Bolton tells ArtsHub she was prompted to write her novel to see herself reflected in these stories. ‘I wanted to read stories about my life, the women I knew, what it was to have more time behind than ahead, and the different griefs that can accompany older age,’ she says. ‘The challenges of the past and present many older women live with, about how it feels to be invisible and not valued, also about finding joy in those many small moments now writ large and, without quite realising it, I wrote the story I wanted to read.’

Jane Tara. Photo: Supplied.

Confronting and challenging stereotypes was also a catalyst, she continues. ‘Being endlessly affronted by media portrayals of older people in varying states of decrepitude, wheeling frames or wandering confused. These are not the women I know and see all around me – older women still contributing to family and community, enjoying long-awaited freedoms, feisty, witty, independent women living engaged and active lives.’

Is there a dearth of writing from and about older (over 50) women?

Peck points out that many of the books she reads are, in fact, actually written by older women. ‘Helen Garner and Amanda Lohrey being among my favourites. I have also just finished Chai Time at Cinnamon Gardens by Shankari Chandran. All of their recent books feature older women as key characters. And recently a friend of mine, Lyn Yeowart, had her first book published at age 63 with a two-book deal from Penguin.’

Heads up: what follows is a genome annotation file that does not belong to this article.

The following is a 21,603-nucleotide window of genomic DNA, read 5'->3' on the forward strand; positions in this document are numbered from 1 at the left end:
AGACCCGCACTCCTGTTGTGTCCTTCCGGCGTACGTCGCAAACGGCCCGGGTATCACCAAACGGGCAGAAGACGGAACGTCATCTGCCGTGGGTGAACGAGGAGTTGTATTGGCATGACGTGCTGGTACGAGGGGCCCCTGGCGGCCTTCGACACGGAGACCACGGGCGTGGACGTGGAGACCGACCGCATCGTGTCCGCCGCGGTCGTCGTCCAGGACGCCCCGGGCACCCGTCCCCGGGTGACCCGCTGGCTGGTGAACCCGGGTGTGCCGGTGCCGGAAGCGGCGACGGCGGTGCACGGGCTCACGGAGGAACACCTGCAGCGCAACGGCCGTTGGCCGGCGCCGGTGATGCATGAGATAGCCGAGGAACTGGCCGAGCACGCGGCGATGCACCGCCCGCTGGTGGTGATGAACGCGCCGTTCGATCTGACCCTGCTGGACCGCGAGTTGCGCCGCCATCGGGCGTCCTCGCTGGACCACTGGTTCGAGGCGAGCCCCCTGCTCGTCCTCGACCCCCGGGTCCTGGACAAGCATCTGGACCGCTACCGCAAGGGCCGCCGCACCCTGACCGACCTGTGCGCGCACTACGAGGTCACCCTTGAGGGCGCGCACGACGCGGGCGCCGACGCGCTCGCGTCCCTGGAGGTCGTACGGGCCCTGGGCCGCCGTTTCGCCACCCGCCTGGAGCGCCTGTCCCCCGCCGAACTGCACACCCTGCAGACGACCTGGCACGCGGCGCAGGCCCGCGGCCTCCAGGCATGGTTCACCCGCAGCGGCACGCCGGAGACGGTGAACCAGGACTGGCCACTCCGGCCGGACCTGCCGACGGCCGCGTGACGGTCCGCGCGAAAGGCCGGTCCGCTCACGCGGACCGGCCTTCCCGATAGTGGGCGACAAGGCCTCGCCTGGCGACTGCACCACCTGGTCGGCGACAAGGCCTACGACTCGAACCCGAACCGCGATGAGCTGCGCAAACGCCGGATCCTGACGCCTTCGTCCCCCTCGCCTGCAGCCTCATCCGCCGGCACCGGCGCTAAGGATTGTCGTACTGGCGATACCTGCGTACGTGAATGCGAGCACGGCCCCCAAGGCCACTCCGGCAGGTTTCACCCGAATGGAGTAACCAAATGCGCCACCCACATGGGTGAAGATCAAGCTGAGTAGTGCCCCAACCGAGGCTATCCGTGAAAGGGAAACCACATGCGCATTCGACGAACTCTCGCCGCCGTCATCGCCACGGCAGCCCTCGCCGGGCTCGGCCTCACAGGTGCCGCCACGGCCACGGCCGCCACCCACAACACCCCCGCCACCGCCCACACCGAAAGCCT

She doesn’t think age is a barrier in terms of publication, saying, ‘I think if the writing is good and the story is worth telling, a book will be picked up and published regardless of the author’s age.’

For Tara, it’s matter of both time and subject matter. ‘To have the time and space to write a novel is a privilege. Generally speaking, most women have that time when they’re younger, and then again when they’re older. However, older women have always been published. The difference now seems to be that they’re writing older protagonists, which is exciting. Our stories are being published, rather than just our books.’ 

Read: Who judges book covers? We all do

Bolton points that, when she started writing Whenever You’re Ready in 2018, there were very few Australian books written by and about older women. ‘If older women appeared on the page (or anywhere else), they were rarely at the centre of the story, more rarely the stars of the show. Largely, they were grandmothers or grandmotherly, in tragic decline and/or about to be admitted to a nursing home or a beige room in a beige retirement village. The misconceptions and stereotypes, the clichés and myths of older age, repeated and reinforced, ad infinitum.